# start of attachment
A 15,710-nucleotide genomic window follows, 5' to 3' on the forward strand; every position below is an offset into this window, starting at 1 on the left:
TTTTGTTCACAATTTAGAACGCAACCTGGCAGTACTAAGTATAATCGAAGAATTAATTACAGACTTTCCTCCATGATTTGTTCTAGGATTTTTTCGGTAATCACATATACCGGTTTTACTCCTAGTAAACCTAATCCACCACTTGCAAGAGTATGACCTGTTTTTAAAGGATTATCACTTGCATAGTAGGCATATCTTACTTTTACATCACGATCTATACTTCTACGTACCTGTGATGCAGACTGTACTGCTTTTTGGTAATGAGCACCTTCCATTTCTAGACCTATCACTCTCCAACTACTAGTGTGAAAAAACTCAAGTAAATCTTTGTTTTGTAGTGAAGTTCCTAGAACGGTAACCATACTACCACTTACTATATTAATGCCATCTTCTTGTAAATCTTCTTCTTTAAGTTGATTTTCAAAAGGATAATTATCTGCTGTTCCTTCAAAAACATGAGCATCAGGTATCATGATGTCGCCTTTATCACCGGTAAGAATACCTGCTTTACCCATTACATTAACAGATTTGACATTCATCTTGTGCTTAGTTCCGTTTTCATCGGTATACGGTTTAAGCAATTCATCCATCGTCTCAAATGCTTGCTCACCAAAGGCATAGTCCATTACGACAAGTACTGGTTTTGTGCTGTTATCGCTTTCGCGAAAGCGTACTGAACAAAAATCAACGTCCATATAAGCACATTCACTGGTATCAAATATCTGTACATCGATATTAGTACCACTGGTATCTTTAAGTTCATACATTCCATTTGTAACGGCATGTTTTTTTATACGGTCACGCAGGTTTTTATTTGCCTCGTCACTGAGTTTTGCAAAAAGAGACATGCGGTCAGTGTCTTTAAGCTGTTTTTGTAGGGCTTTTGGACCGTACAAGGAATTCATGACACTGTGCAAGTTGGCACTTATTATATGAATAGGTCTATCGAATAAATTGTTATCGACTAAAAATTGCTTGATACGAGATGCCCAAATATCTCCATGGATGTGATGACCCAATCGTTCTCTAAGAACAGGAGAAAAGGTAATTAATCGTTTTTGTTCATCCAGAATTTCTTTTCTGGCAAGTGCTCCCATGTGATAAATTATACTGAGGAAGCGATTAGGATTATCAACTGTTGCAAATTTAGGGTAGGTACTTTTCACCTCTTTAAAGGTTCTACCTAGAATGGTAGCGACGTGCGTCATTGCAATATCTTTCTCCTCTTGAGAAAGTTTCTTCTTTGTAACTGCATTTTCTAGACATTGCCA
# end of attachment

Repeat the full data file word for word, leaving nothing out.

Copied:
A 15,710-nucleotide genomic window follows, 5' to 3' on the forward strand; every position below is an offset into this window, starting at 1 on the left:
TTTTGTTCACAATTTAGAACGCAACCTGGCAGTACTAAGTATAATCGAAGAATTAATTACAGACTTTCCTCCATGATTTGTTCTAGGATTTTTTCGGTAATCACATATACCGGTTTTACTCCTAGTAAACCTAATCCACCACTTGCAAGAGTATGACCTGTTTTTAAAGGATTATCACTTGCATAGTAGGCATATCTTACTTTTACATCACGATCTATACTTCTACGTACCTGTGATGCAGACTGTACTGCTTTTTGGTAATGAGCACCTTCCATTTCTAGACCTATCACTCTCCAACTACTAGTGTGAAAAAACTCAAGTAAATCTTTGTTTTGTAGTGAAGTTCCTAGAACGGTAACCATACTACCACTTACTATATTAATGCCATCTTCTTGTAAATCTTCTTCTTTAAGTTGATTTTCAAAAGGATAATTATCTGCTGTTCCTTCAAAAACATGAGCATCAGGTATCATGATGTCGCCTTTATCACCGGTAAGAATACCTGCTTTACCCATTACATTAACAGATTTGACATTCATCTTGTGCTTAGTTCCGTTTTCATCGGTATACGGTTTAAGCAATTCATCCATCGTCTCAAATGCTTGCTCACCAAAGGCATAGTCCATTACGACAAGTACTGGTTTTGTGCTGTTATCGCTTTCGCGAAAGCGTACTGAACAAAAATCAACGTCCATATAAGCACATTCACTGGTATCAAATATCTGTACATCGATATTAGTACCACTGGTATCTTTAAGTTCATACATTCCATTTGTAACGGCATGTTTTTTTATACGGTCACGCAGGTTTTTATTTGCCTCGTCACTGAGTTTTGCAAAAAGAGACATGCGGTCAGTGTCTTTAAGCTGTTTTTGTAGGGCTTTTGGACCGTACAAGGAATTCATGACACTGTGCAAGTTGGCACTTATTATATGAATAGGTCTATCGAATAAATTGTTATCGACTAAAAATTGCTTGATACGAGATGCCCAAATATCTCCATGGATGTGATGACCCAATCGTTCTCTAAGAACAGGAGAAAAGGTAATTAATCGTTTTTGTTCATCCAGAATTTCTTTTCTGGCAAGTGCTCCCATGTGATAAATTATACTGAGGAAGCGATTAGGATTATCAACTGTTGCAAATTTAGGGTAGGTACTTTTCACCTCTTTAAAGGTTCTACCTAGAATGGTAGCGACGTGCGTCATTGCAATATCTTTCTCCTCTTGAGAAAGTTTCTTCTTTGTAACTGCATTTTCTAGACATTGCCA